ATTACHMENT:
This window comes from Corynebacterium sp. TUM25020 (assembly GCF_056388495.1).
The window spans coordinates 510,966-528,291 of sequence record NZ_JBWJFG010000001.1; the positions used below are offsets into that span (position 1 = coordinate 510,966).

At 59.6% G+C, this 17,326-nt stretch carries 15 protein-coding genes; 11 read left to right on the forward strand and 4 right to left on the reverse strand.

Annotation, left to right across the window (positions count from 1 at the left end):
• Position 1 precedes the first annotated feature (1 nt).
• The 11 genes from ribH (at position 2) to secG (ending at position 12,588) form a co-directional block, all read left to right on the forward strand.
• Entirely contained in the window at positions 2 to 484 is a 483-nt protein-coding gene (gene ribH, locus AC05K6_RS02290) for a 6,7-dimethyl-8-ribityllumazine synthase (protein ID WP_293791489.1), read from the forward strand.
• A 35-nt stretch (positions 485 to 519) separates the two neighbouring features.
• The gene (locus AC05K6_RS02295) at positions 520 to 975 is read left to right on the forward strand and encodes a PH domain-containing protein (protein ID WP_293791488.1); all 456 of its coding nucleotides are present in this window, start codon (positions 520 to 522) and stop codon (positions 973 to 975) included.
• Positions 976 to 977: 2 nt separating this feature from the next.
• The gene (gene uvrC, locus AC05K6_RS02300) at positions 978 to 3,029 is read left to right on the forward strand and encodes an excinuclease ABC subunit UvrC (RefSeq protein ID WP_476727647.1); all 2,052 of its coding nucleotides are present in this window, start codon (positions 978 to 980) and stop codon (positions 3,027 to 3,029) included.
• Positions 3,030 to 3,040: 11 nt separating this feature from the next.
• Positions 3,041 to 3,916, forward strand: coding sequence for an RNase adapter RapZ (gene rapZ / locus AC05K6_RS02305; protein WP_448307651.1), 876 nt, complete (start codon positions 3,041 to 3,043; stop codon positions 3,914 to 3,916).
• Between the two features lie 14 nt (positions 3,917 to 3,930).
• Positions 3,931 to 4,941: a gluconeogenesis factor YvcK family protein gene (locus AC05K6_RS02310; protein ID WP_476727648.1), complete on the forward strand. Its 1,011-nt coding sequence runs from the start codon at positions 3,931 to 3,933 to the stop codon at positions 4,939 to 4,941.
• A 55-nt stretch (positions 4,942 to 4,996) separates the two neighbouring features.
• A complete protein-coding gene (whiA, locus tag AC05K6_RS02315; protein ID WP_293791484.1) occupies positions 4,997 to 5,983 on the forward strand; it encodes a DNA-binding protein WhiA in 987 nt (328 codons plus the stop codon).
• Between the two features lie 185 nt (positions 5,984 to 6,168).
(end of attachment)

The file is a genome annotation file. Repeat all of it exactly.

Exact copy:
This window comes from Corynebacterium sp. TUM25020 (assembly GCF_056388495.1).
The window spans coordinates 510,966-528,291 of sequence record NZ_JBWJFG010000001.1; the positions used below are offsets into that span (position 1 = coordinate 510,966).

At 59.6% G+C, this 17,326-nt stretch carries 15 protein-coding genes; 11 read left to right on the forward strand and 4 right to left on the reverse strand.

Annotation, left to right across the window (positions count from 1 at the left end):
• Position 1 precedes the first annotated feature (1 nt).
• The 11 genes from ribH (at position 2) to secG (ending at position 12,588) form a co-directional block, all read left to right on the forward strand.
• Entirely contained in the window at positions 2 to 484 is a 483-nt protein-coding gene (gene ribH, locus AC05K6_RS02290) for a 6,7-dimethyl-8-ribityllumazine synthase (protein ID WP_293791489.1), read from the forward strand.
• A 35-nt stretch (positions 485 to 519) separates the two neighbouring features.
• The gene (locus AC05K6_RS02295) at positions 520 to 975 is read left to right on the forward strand and encodes a PH domain-containing protein (protein ID WP_293791488.1); all 456 of its coding nucleotides are present in this window, start codon (positions 520 to 522) and stop codon (positions 973 to 975) included.
• Positions 976 to 977: 2 nt separating this feature from the next.
• The gene (gene uvrC, locus AC05K6_RS02300) at positions 978 to 3,029 is read left to right on the forward strand and encodes an excinuclease ABC subunit UvrC (RefSeq protein ID WP_476727647.1); all 2,052 of its coding nucleotides are present in this window, start codon (positions 978 to 980) and stop codon (positions 3,027 to 3,029) included.
• Positions 3,030 to 3,040: 11 nt separating this feature from the next.
• Positions 3,041 to 3,916, forward strand: coding sequence for an RNase adapter RapZ (gene rapZ / locus AC05K6_RS02305; protein WP_448307651.1), 876 nt, complete (start codon positions 3,041 to 3,043; stop codon positions 3,914 to 3,916).
• Between the two features lie 14 nt (positions 3,917 to 3,930).
• Positions 3,931 to 4,941: a gluconeogenesis factor YvcK family protein gene (locus AC05K6_RS02310; protein ID WP_476727648.1), complete on the forward strand. Its 1,011-nt coding sequence runs from the start codon at positions 3,931 to 3,933 to the stop codon at positions 4,939 to 4,941.
• A 55-nt stretch (positions 4,942 to 4,996) separates the two neighbouring features.
• A complete protein-coding gene (whiA, locus tag AC05K6_RS02315; protein ID WP_293791484.1) occupies positions 4,997 to 5,983 on the forward strand; it encodes a DNA-binding protein WhiA in 987 nt (328 codons plus the stop codon).
• Between the two features lie 185 nt (positions 5,984 to 6,168).